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An Empty Space

 (originally published in the Boston Globe, Dec. 4, 2011)


I look around me and see a very large living room.   

This condo I live in never used to seem so big.  In fact, it once seemed much too small for two people.  Seven years ago when we decided it was time to move out of our big Victorian house and leave snow shoveling and lawn mowing to someone else, Franco and I looked at many condos and my comment about every one of them was:  “It’s too small.” 

Now I rattle around in this place from one end to the other.   There are too many choices:  I can sit in that chair by the window or on the small sofa across the room or on any part of the big couch that I want to, because Franco is no longer sitting in his spot next to me. I can sit at the dining table or never sit there at all.  I can keep sleeping on my side of the bed, or sometimes sleep on his, or even in the middle.  There is no one to share this space with now. 

What single person needs three bathrooms?  The condo we chose happens to be a duplex, with one bathroom downstairs and one each for the two bedrooms upstairs.  When Franco was here and very ill, we were glad to have the one downstairs, so he didn’t have to climb the stairs.  We had so much bathroom equipment then that we might have qualified for a rest home:  the raised toilet seat, the commode in the middle of the bedroom, just in case, the walker to get back and forth to the bathroom.  I gave all those things to the nursing home up the street.  Now I feel as if I am in the VIP suite of some fancy hotel with an overload of amenities.

And then there is the kitchen, the very same that made me say to Franco when we first looked at the condo:  “How are you ever going to cook anything in this place?” 

We had given up his enormous well-equipped kitchen, set in a greenhouse with floor to ceiling windows and loads of flowering plants.   Many recipes had been tested in that gorgeous kitchen for Franco’s show on WGBH called Romagnolis’ Table – the very first television show on Italian food.  Many videos had been shot in that kitchen on subjects such as how to make pasta by hand, how to make a timbalo or bolognese sauce, and many other splendid Italian dishes.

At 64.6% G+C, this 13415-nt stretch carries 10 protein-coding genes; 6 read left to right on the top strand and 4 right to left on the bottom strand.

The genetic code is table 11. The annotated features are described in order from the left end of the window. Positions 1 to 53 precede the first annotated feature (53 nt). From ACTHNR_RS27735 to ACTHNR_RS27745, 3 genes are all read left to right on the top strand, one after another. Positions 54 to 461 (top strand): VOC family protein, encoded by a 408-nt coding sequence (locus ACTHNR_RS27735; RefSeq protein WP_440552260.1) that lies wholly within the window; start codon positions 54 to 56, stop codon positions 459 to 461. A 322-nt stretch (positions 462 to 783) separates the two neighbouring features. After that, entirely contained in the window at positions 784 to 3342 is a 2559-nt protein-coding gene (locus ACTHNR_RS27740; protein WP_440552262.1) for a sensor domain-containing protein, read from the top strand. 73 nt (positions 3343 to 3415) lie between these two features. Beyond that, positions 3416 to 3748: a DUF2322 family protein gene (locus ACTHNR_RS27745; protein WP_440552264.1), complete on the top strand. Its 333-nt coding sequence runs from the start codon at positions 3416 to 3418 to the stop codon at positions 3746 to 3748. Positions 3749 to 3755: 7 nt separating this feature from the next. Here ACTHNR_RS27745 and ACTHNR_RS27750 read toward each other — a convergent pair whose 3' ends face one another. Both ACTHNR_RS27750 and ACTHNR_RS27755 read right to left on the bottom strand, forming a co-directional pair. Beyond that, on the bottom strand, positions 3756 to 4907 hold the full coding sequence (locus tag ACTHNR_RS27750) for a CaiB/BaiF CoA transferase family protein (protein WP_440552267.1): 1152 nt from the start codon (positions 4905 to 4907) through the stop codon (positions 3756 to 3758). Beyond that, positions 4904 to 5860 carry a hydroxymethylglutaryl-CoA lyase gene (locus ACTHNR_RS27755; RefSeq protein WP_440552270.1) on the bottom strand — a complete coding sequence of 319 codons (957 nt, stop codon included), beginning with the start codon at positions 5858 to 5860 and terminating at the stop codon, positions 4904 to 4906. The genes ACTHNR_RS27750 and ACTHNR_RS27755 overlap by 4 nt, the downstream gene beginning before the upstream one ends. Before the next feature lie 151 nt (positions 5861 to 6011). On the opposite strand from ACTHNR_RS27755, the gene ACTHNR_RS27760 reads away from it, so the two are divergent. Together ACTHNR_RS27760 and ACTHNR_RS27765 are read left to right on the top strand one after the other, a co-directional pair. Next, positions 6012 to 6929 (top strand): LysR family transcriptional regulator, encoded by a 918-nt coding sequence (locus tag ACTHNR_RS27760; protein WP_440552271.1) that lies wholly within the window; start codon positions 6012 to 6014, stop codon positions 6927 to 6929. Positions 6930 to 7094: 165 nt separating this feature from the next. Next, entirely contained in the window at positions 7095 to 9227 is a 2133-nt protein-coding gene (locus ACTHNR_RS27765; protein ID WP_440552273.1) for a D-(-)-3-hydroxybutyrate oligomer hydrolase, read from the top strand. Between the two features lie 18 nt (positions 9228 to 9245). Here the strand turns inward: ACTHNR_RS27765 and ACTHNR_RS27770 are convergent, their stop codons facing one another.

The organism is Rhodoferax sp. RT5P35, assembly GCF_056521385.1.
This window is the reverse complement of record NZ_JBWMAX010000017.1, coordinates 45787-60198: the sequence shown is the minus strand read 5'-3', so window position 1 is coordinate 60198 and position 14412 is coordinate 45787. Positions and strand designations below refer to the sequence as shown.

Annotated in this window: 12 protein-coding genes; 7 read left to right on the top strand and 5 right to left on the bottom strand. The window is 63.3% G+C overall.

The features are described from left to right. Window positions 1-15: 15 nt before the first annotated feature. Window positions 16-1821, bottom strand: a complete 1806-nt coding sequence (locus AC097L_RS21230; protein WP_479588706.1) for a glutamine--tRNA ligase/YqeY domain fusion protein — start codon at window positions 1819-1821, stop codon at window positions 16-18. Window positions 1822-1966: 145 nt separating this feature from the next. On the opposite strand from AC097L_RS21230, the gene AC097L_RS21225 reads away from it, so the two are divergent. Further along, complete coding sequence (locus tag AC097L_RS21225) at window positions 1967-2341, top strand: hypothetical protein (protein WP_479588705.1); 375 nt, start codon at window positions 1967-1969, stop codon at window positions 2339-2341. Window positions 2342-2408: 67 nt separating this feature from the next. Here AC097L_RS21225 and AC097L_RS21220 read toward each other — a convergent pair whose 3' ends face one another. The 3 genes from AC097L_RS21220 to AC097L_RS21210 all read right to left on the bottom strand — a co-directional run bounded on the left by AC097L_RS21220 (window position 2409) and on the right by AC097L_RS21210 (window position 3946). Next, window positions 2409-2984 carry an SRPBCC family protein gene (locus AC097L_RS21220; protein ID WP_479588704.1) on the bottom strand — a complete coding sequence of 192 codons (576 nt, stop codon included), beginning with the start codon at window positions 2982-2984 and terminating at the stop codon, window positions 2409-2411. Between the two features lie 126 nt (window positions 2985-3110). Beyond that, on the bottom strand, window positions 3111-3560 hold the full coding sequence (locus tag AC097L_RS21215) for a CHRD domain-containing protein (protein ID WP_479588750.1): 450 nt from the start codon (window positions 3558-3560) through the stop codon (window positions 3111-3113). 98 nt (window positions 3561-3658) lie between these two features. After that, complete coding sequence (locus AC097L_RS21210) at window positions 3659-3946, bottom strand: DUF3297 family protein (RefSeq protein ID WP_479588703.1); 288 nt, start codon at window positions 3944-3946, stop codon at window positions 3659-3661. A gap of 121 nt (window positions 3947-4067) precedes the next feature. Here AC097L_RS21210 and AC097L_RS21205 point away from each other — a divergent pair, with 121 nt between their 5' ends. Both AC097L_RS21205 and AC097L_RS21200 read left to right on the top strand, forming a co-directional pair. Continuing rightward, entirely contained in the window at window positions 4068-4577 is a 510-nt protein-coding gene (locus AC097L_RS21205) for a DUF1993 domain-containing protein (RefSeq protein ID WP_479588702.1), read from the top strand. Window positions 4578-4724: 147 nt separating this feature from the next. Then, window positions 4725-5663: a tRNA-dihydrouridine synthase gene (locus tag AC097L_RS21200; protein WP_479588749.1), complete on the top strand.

This tiny excuse for a kitchen doesn’t even have a gas stove, because there is only electricity in this building.  Totally unacceptable for a real cook.  We both learned to cook on it anyway, because we had to.  Now it sits there practically unused.  Every once in a while, I get up the courage to invite friends to dinner and can’t remember which cabinet contains the pots and pans I need.

“Why not try to make this place your own?”  some friends say.  “Move the furniture around or buy new things.  Paint each room a different color.  Put new pictures on the walls.”

“I don’t think I’m ready for that,”  I reply.  “Maybe later.”

And, I think, what is “my own” anyway?   Even though I was already in my sixties when I met Franco, I had just recently bought and moved into the only house I had ever owned.  “His own” was the gorgeous Victorian in which he had resided for 40 years.  After we decided to live together, we each wrote down what we thought were the pros and cons of living in his house or my house.  I found that piece of paper the other day, still in my desk drawer:  among the pros for me was that my house was right near the Red Line subway stop, and that I had just about finished fixing it up so it would become the way I wanted it to be.  Franco didn’t need to write down many pros for his house; it was clearly more beautiful, with all its Victorian detail intact, and that enormous kitchen with all that history about his cooking show.  But the pièce de résistance came when I stayed at his house for the weekend and he made a fire in the bedroom fireplace.  It was the first time in my life I had ever seen a house that had a fireplace in the bedroom, let alone one that really worked.  The sheet of paper with the pros and cons on it suddenly became unnecessary and a few months later I moved in with Franco.

This condo is the only place we lived in that was truly “ours.”

I like to look around and know that Franco would still find it a familiar place, to look at the paintings and photographs that we looked at together in the places they’ve always been … watching that flat screen television that I bought on a whim, the one he teased me about because it was so big, but soon was quite happy to watch … the couch in the exact same place we sat on it together … the terrace we looked out on, with the same flowers planted in the same pots that Franco first planted them in.      

 And no matter what part of the bed I sleep on at night, I still reach out to the other side and move my hand around the sheet, longing to find him there beside me.